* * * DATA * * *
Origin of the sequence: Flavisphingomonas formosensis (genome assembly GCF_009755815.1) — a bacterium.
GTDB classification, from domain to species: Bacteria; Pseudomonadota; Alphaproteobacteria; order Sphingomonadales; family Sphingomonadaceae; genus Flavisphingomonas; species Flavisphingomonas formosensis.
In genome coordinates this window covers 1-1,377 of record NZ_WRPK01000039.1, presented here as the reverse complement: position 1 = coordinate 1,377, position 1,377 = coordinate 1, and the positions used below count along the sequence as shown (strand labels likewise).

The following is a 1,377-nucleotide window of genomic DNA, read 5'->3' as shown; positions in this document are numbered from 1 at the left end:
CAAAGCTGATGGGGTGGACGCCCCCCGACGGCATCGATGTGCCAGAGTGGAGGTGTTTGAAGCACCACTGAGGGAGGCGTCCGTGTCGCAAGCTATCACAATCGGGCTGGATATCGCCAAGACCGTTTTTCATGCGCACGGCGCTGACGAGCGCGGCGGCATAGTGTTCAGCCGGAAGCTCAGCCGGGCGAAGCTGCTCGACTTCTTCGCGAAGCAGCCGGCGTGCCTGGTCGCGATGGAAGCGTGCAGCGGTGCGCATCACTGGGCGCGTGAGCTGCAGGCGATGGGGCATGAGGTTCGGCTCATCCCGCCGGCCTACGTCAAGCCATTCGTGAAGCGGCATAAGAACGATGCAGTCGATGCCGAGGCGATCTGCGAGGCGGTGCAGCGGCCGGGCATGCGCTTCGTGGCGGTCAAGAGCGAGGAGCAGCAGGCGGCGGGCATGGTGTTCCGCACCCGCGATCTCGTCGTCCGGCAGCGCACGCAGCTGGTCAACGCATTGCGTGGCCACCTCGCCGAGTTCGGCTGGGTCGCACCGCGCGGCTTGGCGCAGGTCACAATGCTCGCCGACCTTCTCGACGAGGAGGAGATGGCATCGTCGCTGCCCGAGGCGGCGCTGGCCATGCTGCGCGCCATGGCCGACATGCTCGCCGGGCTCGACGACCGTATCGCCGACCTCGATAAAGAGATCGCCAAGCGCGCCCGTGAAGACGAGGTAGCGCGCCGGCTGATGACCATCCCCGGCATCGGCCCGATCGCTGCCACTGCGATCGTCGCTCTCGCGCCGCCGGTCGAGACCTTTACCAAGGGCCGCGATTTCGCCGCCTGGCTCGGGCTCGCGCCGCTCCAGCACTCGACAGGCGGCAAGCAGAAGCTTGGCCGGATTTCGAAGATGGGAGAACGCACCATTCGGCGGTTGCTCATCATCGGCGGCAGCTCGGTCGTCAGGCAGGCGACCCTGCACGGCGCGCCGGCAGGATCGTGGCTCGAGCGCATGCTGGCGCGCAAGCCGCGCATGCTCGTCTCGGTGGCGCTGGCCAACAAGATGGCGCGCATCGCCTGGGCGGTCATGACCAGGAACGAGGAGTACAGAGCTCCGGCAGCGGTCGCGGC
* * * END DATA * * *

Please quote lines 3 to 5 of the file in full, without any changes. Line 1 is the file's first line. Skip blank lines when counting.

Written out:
In genome coordinates this window covers 1-1,377 of record NZ_WRPK01000039.1, presented here as the reverse complement: position 1 = coordinate 1,377, position 1,377 = coordinate 1, and the positions used below count along the sequence as shown (strand labels likewise).

The following is a 1,377-nucleotide window of genomic DNA, read 5'->3' as shown; positions in this document are numbered from 1 at the left end:
CAAAGCTGATGGGGTGGACGCCCCCCGACGGCATCGATGTGCCAGAGTGGAGGTGTTTGAAGCACCACTGAGGGAGGCGTCCGTGTCGCAAGCTATCACAATCGGGCTGGATATCGCCAAGACCGTTTTTCATGCGCACGGCGCTGACGAGCGCGGCGGCATAGTGTTCAGCCGGAAGCTCAGCCGGGCGAAGCTGCTCGACTTCTTCGCGAAGCAGCCGGCGTGCCTGGTCGCGATGGAAGCGTGCAGCGGTGCGCATCACTGGGCGCGTGAGCTGCAGGCGATGGGGCATGAGGTTCGGCTCATCCCGCCGGCCTACGTCAAGCCATTCGTGAAGCGGCATAAGAACGATGCAGTCGATGCCGAGGCGATCTGCGAGGCGGTGCAGCGGCCGGGCATGCGCTTCGTGGCGGTCAAGAGCGAGGAGCAGCAGGCGGCGGGCATGGTGTTCCGCACCCGCGATCTCGTCGTCCGGCAGCGCACGCAGCTGGTCAACGCATTGCGTGGCCACCTCGCCGAGTTCGGCTGGGTCGCACCGCGCGGCTTGGCGCAGGTCACAATGCTCGCCGACCTTCTCGACGAGGAGGAGATGGCATCGTCGCTGCCCGAGGCGGCGCTGGCCATGCTGCGCGCCATGGCCGACATGCTCGCCGGGCTCGACGACCGTATCGCCGACCTCGATAAAGAGATCGCCAAGCGCGCCCGTGAAGACGAGGTAGCGCGCCGGCTGATGACCATCCCCGGCATCGGCCCGATCGCTGCCACTGCGATCGTCGCTCTCGCGCCGCCGGTCGAGACCTTTACCAAGGGCCGCGATTTCGCCGCCTGGCTCGGGCTCGCGCCGCTCCAGCACTCGACAGGCGGCAAGCAGAAGCTTGGCCGGATTTCGAAGATGGGAGAACGCACCATTCGGCGGTTGCTCATCATCGGCGGCAGCTCGGTCGTCAGGCAGGCGACCCTGCACGGCGCGCCGGCAGGATCGTGGCTCGAGCGCATGCTGGCGCGCAAGCCGCGCATGCTCGTCTCGGTGGCGCTGGCCAACAAGATGGCGCGCATCGCCTGGGCGGTCATGACCAGGAACGAGGAGTACAGAGCTCCGGCAGCGGTCGCGGC